Become a stimulating physics network lead school with the Institute of Physics

The Stimulating Physics Network (an Institute of Physics project funded by the Department for Education) is expanding their network of Lead Schools –

Dr Abby Bell from Sir Christopher Hatton School tells us about her experiences of becoming an SPN Lead School and outlines the benefits of being part of the programme.

Use I want to study engineering for students that are applying for engineering at top universities

I want to study Engineering

Our aim is to teach you to solve engineering problems and to show that this process can be rewarding and a lot of fun.

School mathematics and physics provide the tools we need, so we offer around 300 questions adapted from OCR A-level papers. There are full video tutorials and a facility to provide email help if you get “confused” (provided you are logged in).

Building on the A-level material, you can work on our 211 more difficult problems. These are designed to reflect some of the challenges in university engineering admissions interviews. Again, there is support in the form of video tutorials and the “confused” button for when you get stuck.

For a break, try our innovative educational games to learn about electricity, logic, mechanics, materials and more. Problem solving is all about practice; the more problems you solve the better you will become, so let’s get started!

Use Isaac Physics with your students – It will get them a better grade

Physics insight and understanding comes through doing physics, in particular solving problems. Isaac is a site designed to offer support and activities in physics problem solving to teachers and to students transitioning from GCSE (Y11), through to Sixth Form (Y12 & 13), to university. It combines an online study tool with face-to-face events at partner schools and institutions across the UK. Isaac is the new name for what began as the Rutherford Physics Partnership.

Isaac Physics 

Our resources and events are designed to provide students with an additional arena in which to develop the skills required to solve physical problems. Here they will develop an intuition and understanding of physical principles by tackling a range of examples from idealised problems through to real-world situations. With our online resource we also provide pages that give insight and practice in fundamental mathematical and physical techniques that are essential for potential physicists and engineers to have at their fingertips.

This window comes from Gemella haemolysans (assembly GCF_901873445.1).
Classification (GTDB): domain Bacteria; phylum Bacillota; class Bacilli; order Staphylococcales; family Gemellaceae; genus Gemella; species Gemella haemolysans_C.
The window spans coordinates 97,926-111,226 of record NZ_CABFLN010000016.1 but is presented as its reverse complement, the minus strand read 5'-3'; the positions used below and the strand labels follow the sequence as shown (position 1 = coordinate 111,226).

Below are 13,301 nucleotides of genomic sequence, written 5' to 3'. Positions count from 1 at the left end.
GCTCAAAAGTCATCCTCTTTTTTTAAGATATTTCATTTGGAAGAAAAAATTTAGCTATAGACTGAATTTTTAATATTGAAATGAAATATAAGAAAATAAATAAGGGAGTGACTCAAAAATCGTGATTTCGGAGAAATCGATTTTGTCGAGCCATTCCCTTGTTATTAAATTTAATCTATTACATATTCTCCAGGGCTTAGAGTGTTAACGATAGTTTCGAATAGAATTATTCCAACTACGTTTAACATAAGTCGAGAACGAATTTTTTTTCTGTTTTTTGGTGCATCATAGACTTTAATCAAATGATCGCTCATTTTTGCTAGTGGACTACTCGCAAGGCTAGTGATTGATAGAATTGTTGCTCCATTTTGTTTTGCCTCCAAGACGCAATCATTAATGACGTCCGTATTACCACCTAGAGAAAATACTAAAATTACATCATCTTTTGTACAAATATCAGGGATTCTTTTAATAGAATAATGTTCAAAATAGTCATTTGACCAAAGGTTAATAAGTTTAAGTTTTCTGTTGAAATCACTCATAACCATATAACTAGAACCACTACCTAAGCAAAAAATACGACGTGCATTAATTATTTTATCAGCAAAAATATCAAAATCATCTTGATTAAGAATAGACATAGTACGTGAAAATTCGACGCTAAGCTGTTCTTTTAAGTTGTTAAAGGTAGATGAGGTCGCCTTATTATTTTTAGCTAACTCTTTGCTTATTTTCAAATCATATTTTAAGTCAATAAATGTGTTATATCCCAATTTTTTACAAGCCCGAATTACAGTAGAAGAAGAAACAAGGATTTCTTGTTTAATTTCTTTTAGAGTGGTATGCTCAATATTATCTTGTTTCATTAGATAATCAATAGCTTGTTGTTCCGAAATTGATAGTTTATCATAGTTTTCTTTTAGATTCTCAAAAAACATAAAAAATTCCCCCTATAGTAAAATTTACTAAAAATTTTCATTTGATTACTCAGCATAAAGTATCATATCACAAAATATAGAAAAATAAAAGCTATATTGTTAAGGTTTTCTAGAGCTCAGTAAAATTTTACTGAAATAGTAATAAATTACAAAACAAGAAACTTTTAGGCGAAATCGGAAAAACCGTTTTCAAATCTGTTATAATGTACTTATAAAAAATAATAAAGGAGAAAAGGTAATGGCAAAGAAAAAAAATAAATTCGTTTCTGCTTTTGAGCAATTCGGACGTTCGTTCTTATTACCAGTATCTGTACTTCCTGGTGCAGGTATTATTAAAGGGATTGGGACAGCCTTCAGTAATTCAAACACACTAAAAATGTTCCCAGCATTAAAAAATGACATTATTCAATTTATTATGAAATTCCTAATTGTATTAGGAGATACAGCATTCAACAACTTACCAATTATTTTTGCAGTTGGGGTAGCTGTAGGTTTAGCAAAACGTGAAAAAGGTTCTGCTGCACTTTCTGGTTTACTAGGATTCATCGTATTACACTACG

Watch the opening sequence of The Spy Who Loved me when teaching terminal velocity

This Roger Moore James Bond opening sequence features a beautiful free falling and opening of a parachute.

You could challenge your pupils to draw a velocity-time graph of Bond’s fall.

We notice that you are advertising for physics teacher at your school.
We are a physics site called which combines physics teaching ideas and job listings.
If you would like to list your post on our site then please do contact us. The cost is £109. You can have as many uploads. words and images as you want in the listing.
Kind Regards


Plan your A Level Physics lessons with TAP (Teaching Advanced Physics)

The website contains detailed ideas and resources for teaching physics to students aged 16–19. The site aims to help those new to teaching this age group, and assumes only a limited access to equipment, resources, and advice from experienced colleagues. It is not intended to constrain the development of other equally valid approaches. The resources may be downloaded and adapted according to your own requirements.

Image result for teaching advanced physics


Use Practical Physics from the Institute of Physics when planning practical lessons

This website is for teachers of physics in schools and colleges. It is a collection of experiments that demonstrate a wide range of physical concepts and processes.

Some of the experiments can be used as starting-points for investigations or for enhancement activities. Many have links to carefully selected further reading and all include information and guidance for technicians.

Practical Physics